Decreasing access to private green space in Australia’s densest suburbs means more public open space is needed, say Turf Australia
Turf Australia, the not-for-profit body that represents Aussie turf growers, is calling upon Australian councils to increase the amount of usable turfed public space per person, as the shift to high-density living is resulting in a decline in the amount of private green space, and the impact on environmental and community benefits that come with it. As urban areas continue to grow, apartment developments begin to overrun stand-alone homes with a backyard.
“The lack of greenery and landscaping areas in dense urban areas means backyards are being compromised – this needs to be fixed, for environmental, financial and social reasons,” says Turf Australia president, Anthony Muscat.
“In these areas, it is even more important to ensure that there are publicly available open, turfed space, such as parks, sporting fields and recreational areas. It’s been proven that families and children in high-density urban areas have more to gain from public green space – it’s an integral component of public health,” he continues.
A lack of green space contributes to the ‘heat island’ effect, where heavily developed areas can be a few degrees hotter than the countryside. This is because surfaces such as roads, foothpaths and the sides of buildings absorb and release energy from the sun. The World Health Organisation (WHO) indicates that cities should have a minimum of 16sqm of green space, per person, to help improve the quality of life of its residents by facilitating active and healthy lifestyles.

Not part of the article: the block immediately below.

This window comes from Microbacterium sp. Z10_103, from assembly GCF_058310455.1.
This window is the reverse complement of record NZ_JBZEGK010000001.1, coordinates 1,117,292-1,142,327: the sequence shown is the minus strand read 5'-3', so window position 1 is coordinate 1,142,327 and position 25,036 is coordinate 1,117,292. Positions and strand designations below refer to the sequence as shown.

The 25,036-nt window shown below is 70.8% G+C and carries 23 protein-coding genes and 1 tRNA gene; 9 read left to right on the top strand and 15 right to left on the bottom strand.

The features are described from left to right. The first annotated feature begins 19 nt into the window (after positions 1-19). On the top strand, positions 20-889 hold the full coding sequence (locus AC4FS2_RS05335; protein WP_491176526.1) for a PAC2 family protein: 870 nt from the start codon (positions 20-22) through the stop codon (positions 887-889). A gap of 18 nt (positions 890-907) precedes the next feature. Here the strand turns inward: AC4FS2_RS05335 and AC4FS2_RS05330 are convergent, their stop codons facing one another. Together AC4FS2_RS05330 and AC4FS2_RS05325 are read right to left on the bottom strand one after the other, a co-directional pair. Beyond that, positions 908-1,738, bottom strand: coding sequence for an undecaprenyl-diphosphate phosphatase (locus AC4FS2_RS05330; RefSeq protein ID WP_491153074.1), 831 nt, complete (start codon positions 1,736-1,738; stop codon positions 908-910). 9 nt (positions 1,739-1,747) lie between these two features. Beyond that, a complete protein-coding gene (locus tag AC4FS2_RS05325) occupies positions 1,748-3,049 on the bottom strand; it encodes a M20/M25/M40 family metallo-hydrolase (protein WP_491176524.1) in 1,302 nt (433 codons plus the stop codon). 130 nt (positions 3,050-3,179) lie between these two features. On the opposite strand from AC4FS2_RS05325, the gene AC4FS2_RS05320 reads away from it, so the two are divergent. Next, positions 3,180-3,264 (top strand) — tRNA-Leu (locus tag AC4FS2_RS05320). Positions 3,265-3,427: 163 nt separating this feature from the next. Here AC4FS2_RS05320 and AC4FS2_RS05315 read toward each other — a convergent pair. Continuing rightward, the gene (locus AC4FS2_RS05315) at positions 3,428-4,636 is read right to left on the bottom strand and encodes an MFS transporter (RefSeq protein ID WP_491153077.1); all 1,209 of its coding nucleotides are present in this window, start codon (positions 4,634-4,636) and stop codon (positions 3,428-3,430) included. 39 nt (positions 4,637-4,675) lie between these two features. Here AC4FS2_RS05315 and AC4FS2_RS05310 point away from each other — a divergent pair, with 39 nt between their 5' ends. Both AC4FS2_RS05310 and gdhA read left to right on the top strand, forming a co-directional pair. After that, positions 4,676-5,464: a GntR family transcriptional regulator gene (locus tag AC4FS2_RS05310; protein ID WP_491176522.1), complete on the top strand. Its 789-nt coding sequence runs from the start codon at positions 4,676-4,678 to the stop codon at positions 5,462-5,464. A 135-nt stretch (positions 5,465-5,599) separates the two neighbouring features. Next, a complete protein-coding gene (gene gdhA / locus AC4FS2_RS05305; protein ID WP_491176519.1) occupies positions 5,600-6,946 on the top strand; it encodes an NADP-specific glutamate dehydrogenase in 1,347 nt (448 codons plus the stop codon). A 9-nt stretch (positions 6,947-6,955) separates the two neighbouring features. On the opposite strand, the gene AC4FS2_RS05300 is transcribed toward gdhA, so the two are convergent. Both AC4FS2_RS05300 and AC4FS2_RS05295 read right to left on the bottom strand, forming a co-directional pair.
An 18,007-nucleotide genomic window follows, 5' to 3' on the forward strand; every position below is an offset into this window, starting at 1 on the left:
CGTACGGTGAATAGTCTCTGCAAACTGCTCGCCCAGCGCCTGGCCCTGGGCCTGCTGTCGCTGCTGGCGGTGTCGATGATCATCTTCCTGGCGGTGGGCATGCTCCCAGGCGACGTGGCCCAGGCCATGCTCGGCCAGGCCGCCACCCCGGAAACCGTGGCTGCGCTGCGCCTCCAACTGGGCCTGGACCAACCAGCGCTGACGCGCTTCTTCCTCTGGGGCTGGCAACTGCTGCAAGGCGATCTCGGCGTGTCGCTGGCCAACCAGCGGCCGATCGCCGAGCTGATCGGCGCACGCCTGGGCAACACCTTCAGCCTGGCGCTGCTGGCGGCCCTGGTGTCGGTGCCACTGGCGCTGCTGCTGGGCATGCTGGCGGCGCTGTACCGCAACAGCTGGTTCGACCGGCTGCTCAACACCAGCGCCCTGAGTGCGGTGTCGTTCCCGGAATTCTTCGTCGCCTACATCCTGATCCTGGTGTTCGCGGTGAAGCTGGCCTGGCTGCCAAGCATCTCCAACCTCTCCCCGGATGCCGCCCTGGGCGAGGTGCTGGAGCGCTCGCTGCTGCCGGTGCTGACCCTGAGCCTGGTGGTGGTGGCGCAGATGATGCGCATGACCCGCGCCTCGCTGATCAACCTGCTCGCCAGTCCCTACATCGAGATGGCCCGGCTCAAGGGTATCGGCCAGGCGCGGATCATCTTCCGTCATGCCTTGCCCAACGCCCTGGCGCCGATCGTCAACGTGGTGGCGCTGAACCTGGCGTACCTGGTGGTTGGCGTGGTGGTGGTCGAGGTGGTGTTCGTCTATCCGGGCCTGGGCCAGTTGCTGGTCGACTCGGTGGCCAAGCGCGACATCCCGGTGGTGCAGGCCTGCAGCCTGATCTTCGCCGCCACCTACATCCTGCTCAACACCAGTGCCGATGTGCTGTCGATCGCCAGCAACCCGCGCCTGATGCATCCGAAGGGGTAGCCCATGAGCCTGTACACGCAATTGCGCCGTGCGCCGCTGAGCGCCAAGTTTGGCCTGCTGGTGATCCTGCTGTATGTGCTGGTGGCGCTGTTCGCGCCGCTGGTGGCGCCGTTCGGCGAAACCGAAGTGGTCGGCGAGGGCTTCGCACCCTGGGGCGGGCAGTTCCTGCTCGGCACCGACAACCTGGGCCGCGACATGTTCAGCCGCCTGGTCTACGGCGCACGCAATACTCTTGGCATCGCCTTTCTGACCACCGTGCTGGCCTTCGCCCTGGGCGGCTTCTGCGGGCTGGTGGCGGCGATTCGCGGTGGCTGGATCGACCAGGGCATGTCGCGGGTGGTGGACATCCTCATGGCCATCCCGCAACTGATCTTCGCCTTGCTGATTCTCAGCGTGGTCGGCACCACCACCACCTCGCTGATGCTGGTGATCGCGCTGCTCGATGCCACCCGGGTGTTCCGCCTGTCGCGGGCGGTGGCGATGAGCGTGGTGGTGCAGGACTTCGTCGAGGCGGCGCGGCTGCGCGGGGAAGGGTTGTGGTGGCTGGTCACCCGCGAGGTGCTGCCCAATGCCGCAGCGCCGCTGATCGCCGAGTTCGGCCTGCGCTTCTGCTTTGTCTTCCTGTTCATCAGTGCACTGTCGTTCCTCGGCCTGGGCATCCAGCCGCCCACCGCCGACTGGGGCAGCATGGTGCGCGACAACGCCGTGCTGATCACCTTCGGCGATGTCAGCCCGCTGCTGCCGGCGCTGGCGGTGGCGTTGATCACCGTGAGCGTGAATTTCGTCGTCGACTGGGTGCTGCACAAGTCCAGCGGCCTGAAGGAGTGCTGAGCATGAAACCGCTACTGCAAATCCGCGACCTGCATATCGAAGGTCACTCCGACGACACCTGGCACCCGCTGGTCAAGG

Muscat believes in the power and role of councils in creating a greener future for families and residents of Australia.
The benefits of living near a healthy, green environment can contribute largely to a community’s overall liveability and success.
As well as acting as a filter for the air, turfed areas also encourage physical activity – sporting fields and parks are a major source of recreation for children and adults alike.
Publicly available green space is an integral component of a healthy community, and councils need to increase the amount of public lawned areas for the wellbeing and quality of life of their residents.